MAKERS Profile

Robin Morgan

Writer & Feminist Activist

In this video

Robin Morgan on feminist myths, the 1968 Miss America protest, and the popular start of the women's movement.
Bras were not burned outside the Miss America pageant in September of 1968. Instead, they--along with other items symbolizing the constraints placed on women--were tossed ritualistically into a trashcan by assembled protesters. It was an inspired piece of street theater, staged by the New York Radical Women. Author, poet, and feminist pioneer Robin Morgan led the group in its unprecedented rebellion against the "the degrading mindless-boob-girlie symbol" created by the pageant and by the media as a whole. The media certainly took notice. The protest garnered front-page coverage across the country, vaulting the Women’s Lib movement, myths and all, into the public consciousness.     Morgan’s brave and impassioned voice has now been helping to unlock the cages of violence and oppression for over four decades. A founder of contemporary US feminism and a leader in the international women’s movement, she’s won a National Endowment for the Arts Prize for her poetry and written to acclaim on the sources of terrorism and religious persecution. She penned the seminal feminist essay, “Goodbye to All That,” in 1970, and the same year and compiled  the now-classic anthology Sisterhood Is Powerful. Her 1984 follow up, Sisterhood is Global: The International Women's Movement Nathology, provided the basis for Morgan, Simone de Beauvoir, and representatives from over 80 countries to found the Sisterhood Is Global Institute as a center for strategy, activism, and policy-formulation on behalf of women worldwide. Morgan hasn’t lost her nerve. She’s the 2006 author of Fighting Words: A Tool Kit for Combating the Religious Right and a founder with Jane Fonda and Gloria Steinem of the Women’s Media Center.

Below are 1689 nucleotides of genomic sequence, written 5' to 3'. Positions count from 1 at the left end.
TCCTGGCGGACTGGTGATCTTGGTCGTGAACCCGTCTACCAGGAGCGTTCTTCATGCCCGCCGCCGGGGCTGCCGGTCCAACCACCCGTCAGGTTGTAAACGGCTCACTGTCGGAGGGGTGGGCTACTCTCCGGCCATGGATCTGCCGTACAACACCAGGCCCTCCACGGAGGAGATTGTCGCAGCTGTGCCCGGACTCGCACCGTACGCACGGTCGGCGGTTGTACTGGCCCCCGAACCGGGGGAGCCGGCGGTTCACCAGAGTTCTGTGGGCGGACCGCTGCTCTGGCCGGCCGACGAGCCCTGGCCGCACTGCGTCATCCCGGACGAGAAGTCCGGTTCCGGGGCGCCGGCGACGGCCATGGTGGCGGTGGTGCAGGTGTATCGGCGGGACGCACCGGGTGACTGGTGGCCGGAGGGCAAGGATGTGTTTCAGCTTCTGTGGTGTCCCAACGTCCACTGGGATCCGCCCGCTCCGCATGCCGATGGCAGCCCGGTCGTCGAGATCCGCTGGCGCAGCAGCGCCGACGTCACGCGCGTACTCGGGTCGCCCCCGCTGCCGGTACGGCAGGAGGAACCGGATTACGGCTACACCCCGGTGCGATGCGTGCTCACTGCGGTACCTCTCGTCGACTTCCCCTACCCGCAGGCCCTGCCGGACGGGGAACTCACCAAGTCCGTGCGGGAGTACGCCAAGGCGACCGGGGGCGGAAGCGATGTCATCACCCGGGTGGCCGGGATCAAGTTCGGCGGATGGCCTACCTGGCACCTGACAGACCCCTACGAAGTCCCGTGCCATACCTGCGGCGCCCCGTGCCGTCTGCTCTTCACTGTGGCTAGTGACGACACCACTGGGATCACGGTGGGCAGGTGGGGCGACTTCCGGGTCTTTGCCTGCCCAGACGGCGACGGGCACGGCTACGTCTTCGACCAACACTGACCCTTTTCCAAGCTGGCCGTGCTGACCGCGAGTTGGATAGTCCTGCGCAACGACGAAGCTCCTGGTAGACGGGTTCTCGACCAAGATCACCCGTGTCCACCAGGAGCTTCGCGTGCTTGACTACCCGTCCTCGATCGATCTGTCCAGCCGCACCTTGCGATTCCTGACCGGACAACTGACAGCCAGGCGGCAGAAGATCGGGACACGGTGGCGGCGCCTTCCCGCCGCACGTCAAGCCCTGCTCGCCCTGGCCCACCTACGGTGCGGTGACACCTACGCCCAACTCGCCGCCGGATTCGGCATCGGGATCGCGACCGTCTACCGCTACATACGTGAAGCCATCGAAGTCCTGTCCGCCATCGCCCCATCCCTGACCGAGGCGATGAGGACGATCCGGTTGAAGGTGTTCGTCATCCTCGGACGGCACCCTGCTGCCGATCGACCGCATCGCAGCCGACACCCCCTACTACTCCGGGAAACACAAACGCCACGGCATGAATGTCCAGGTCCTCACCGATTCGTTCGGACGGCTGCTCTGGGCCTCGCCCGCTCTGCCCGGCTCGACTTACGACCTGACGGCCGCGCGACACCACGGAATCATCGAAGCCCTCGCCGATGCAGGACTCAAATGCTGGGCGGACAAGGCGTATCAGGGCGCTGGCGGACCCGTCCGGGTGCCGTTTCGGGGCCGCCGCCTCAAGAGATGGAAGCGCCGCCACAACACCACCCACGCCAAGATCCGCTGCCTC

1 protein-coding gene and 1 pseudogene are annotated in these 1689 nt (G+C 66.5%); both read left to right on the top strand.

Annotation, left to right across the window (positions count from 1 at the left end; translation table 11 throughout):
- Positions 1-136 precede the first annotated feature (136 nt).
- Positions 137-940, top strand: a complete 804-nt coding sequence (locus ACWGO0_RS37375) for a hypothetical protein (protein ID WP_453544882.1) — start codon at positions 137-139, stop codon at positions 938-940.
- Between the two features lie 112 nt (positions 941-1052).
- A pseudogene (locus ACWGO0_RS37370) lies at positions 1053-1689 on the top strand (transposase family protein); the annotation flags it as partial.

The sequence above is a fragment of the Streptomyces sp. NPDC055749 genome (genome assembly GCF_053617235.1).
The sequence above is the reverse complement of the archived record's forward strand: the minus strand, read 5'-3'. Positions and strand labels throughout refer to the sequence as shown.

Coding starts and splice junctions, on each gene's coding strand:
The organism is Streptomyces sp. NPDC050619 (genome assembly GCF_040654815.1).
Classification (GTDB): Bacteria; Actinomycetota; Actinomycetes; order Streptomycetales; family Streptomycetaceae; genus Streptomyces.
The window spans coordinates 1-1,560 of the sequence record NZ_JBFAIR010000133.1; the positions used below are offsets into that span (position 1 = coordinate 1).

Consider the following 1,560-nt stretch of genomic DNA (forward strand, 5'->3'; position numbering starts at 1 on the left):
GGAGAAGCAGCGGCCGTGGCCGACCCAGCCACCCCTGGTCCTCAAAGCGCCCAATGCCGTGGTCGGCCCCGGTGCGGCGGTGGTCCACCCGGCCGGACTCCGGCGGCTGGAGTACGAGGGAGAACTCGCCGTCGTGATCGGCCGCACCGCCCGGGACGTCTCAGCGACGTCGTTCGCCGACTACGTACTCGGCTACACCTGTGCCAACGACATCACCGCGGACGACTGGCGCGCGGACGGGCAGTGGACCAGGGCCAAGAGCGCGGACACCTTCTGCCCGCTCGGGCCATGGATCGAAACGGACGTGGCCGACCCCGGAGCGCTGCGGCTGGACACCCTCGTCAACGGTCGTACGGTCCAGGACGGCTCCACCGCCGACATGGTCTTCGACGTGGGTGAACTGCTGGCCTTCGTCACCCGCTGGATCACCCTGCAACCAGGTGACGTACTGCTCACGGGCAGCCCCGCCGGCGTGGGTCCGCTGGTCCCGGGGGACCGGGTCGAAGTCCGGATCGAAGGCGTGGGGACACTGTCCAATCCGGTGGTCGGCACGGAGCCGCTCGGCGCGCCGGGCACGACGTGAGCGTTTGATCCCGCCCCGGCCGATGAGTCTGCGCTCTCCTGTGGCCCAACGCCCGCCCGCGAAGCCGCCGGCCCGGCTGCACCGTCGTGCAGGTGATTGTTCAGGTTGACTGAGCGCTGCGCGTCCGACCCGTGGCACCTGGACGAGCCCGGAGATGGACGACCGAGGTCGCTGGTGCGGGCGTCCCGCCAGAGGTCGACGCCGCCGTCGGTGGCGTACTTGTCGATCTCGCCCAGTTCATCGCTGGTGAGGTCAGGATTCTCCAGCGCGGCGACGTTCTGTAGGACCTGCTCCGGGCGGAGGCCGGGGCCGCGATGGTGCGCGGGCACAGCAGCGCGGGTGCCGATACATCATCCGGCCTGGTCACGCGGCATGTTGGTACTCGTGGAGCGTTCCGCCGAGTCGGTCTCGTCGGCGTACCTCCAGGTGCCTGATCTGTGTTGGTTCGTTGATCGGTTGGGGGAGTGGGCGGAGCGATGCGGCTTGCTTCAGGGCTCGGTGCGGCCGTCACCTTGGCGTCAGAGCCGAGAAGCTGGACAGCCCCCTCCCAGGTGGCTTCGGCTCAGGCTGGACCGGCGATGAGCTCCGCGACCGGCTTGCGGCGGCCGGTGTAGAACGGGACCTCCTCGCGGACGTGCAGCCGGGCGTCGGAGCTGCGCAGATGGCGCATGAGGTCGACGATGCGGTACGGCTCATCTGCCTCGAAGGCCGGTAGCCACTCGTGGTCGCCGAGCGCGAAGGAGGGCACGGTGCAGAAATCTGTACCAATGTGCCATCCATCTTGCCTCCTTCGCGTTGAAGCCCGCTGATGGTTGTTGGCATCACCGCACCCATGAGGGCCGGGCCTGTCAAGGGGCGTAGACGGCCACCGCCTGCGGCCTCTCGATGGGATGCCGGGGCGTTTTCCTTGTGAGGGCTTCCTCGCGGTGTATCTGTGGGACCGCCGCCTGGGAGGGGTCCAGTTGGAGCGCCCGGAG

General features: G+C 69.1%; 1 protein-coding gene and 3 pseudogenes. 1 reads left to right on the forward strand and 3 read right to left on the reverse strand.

More From Robin

Girls Say Yes to Boys Who Say "No"
Morgan talks about the powerful moment in the 60s when frustrated women began comparing notes.

A Real Sexual Revolution for Women
Morgan argues that the "sexual revolution" of the 70s was a revolution on men's terms only.

Activism Past Youth
Morgan muses about the challenge of sustaining activism beyond one's idealistic youth.

Global Feminism
As a radical feminist, Morgan doesn't believe that feminism has become less radical.

Mom's Last Name
Morgan admits her secret delight when discovering her son took her last name.

Practical "Witches"
Morgan talks about her radical feminist group W.I.T.C.H. and one of their more successful protests.

Naming Names
Morgan spoke out against the sexism of the 60s left in her seminal essay, "Goodbye to All That."

“The personal is political”
How one of the quintessential mottos of the feminist movement arose.

Learning to Say "No"
Learning to say "no" is an important but difficult lesson.  Morgan is still practicing.

Perfectionism Is Boring
To the "be perfect" messages that have always bombarded women, Morgan has a ready comeback.

Never a Man-Hater
Morgan confronts the man-hater stereotype that attached to feminists.

“Brought to you by the women’s movement”
The women's movement can and must take credit for many of the everyday rights women take for granted today.